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Why the Bank of Japan was right to damn the yen and keep its powder dry: BofA

Markets may have punished the Bank of Japan's (BOJ) surprise decision to stand pat on policy at its meeting last week, but it was the right call, Bank of America-Merrill Lynch said.

"The BOJ could have implemented full-fledged easing for one last time, boosted markets, and depleted its ammunition," it noted in a report published Wednesday.

"But global conditions are far from favorable, and if a full-fledged global crisis occurred, could the BOJ respond?"

The central bank decided to hold onto its ammunition, BofA said, calling it a "situation of damned if you do and damned if you don't."

So far, the effects of BOJ easing have been limited. The central bank last week cut its gross domestic product (GDP) growth forecast for 2016-2017 to 1.2 percent, compared with January's forecast for 1.5 percent expansion.

Last week, the BOJ stood pat with its negative interest rate policy on its deposit rate and its planned quantitative easing target of increasing the monetary base by 80 trillion yen ($800 billion) annually. That blindsided markets, which had expected the BOJ to hit the ground with yet another big bazooka of easing measures.

Markets have struck back, with the benchmark Nikkei index down nearly 8 percent since the decision and the yen, considered a safe-haven play, climbing against the dollar. The greenback was fetching as little as 105.66 yen Tuesday, down from levels over 111 yen before the BOJ meeting.

But BofA is skeptical of whether the BOJ should have bowed to market expectations.

"It would have been difficult for the BOJ to either lower negative interest rate further or increase its JGB [Japan government bond] purchases," the note said. "The introduction of a negative interest rate caused a warning light to flash for the sustainability of QQE [qualitative, quantitative easing], and further quantitative expansion would probably shorten the policy's lifespan."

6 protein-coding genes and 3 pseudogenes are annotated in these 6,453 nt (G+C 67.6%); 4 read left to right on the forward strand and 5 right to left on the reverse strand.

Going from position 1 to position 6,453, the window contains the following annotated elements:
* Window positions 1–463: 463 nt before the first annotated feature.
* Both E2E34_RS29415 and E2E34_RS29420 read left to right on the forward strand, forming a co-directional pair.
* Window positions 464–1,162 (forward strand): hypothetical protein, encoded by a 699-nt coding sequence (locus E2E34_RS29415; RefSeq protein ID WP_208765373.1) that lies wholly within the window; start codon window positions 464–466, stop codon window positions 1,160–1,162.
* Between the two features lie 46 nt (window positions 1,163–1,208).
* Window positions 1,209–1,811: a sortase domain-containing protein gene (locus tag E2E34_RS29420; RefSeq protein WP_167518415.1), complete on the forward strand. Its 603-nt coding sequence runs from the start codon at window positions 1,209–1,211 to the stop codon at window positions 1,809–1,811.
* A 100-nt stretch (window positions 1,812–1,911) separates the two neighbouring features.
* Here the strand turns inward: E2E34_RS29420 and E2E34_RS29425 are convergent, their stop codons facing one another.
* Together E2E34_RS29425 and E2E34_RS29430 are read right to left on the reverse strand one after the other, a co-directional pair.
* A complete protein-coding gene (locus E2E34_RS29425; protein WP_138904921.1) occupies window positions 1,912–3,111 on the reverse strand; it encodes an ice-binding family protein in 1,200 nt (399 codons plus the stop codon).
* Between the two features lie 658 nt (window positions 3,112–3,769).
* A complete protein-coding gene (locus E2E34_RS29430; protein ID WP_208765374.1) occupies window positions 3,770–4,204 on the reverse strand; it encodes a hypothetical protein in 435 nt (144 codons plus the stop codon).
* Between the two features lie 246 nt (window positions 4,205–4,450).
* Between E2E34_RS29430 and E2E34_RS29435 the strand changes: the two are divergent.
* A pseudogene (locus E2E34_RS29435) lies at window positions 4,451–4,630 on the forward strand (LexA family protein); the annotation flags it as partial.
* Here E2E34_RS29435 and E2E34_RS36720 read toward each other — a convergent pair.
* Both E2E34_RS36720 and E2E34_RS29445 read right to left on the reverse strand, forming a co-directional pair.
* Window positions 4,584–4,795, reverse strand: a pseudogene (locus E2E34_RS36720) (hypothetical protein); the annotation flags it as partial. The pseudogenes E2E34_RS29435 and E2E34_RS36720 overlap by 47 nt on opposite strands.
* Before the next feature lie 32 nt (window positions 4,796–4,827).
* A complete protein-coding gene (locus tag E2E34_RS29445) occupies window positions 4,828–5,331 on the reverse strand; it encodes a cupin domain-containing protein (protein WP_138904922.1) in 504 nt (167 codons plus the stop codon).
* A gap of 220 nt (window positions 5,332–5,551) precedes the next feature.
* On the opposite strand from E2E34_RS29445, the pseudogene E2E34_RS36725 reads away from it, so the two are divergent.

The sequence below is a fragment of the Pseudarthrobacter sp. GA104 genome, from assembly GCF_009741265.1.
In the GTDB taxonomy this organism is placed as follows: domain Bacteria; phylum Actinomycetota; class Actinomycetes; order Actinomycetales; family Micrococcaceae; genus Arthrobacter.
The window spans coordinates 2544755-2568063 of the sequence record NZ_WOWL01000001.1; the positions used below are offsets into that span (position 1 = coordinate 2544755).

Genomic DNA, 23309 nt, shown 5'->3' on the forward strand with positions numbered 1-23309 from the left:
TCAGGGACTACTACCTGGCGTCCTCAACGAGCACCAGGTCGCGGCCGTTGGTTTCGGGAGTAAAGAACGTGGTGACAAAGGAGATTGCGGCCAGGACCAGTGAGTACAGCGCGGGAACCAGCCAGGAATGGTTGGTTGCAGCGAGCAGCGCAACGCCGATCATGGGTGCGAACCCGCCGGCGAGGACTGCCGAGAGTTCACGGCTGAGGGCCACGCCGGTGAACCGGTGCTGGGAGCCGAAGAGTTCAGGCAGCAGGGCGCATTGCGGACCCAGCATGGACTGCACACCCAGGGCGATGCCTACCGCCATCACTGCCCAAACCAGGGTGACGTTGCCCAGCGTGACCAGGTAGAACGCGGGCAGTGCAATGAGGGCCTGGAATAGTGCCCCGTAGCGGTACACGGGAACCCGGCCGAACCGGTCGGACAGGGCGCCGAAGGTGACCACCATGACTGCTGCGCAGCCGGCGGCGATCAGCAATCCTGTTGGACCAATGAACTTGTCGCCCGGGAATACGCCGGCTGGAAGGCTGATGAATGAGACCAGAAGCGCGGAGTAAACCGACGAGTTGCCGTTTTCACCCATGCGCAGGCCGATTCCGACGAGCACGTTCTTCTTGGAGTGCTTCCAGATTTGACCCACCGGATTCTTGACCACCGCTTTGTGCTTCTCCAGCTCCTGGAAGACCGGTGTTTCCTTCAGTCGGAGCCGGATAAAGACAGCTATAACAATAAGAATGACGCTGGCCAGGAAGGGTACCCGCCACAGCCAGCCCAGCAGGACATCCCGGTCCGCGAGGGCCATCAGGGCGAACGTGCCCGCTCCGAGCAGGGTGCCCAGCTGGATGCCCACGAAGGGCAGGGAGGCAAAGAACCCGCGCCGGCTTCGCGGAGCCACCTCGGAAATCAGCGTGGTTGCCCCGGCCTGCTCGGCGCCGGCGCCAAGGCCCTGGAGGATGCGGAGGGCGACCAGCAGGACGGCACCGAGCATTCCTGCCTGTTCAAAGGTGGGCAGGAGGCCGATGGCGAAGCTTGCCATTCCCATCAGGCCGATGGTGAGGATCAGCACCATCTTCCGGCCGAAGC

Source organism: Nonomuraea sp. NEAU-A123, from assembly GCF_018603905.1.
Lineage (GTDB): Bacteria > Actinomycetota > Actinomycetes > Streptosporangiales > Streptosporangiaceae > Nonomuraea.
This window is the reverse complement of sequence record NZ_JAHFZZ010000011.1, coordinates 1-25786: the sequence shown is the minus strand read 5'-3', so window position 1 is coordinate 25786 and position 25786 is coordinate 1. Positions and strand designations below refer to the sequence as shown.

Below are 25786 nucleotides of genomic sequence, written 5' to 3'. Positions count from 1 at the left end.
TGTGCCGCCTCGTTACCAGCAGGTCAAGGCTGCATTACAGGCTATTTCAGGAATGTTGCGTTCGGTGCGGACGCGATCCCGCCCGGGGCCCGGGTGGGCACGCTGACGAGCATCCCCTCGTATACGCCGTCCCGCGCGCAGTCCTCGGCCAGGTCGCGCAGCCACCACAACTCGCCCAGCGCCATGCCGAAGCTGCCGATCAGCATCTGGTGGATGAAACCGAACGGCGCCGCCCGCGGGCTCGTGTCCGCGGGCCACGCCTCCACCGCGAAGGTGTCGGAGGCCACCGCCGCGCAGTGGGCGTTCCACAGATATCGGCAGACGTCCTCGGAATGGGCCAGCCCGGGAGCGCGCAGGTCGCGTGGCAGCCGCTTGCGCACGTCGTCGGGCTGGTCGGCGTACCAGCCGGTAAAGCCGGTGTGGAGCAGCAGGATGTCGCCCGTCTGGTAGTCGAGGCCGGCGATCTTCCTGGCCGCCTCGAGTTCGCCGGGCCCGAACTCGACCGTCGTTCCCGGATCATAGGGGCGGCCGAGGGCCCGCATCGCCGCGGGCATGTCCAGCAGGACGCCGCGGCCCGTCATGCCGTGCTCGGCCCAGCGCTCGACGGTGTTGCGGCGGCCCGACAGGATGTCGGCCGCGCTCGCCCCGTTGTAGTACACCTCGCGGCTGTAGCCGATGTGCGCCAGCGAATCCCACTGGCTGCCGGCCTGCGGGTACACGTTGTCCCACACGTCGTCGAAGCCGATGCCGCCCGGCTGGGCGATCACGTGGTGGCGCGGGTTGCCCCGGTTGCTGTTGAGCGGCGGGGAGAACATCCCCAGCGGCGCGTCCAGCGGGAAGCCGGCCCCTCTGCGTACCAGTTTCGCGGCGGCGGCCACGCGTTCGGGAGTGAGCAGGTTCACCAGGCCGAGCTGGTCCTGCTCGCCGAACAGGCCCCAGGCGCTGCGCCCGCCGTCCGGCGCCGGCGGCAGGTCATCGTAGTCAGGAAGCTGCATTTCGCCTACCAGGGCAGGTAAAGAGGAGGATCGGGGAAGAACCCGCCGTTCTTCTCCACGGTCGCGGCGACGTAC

The negative interest rate policy, which charges banks to park funds at the BOJ in an attempt to encourage lending, was introduced in late January in a surprise move by the central bank. But the policy hasn't functioned as expected, with the yen counter-intuitively strengthening on the move.

BofA noted that the policy of applying negative rates to banks' excess reserves didn't take effect until mid-February and trust banks began passing the cost on to fund management companies in mid-April.

That spurred the management companies to pass the cost on to investors, which worked against the BOJ's efforts to encourage portfolios to rebalance toward riskier assets, BofA noted.

While some market watchers had expected the BOJ to increase its purchases of stock exchange-traded funds and Japan real-estate investment trusts (J-REITs), that also carries risks, BofA said.

"That would be considered a clear case of the central bank supporting stock prices, which would invite the question of whether that was permissible for monetary policy," it said. "Further, such action would give the impression that the BOJ was at the end of its rope in monetary policy."

BofA also isn't looking only to the central bank for further measures to boost the economy, noting that the government is expected to unveil fresh steps this month around the G7 summit, which will be held in Japan.

—CNBC's Katy Barnato contributed to this article.

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—By CNBC.Com's Leslie Shaffer; Follow her on Twitter @LeslieShaffer1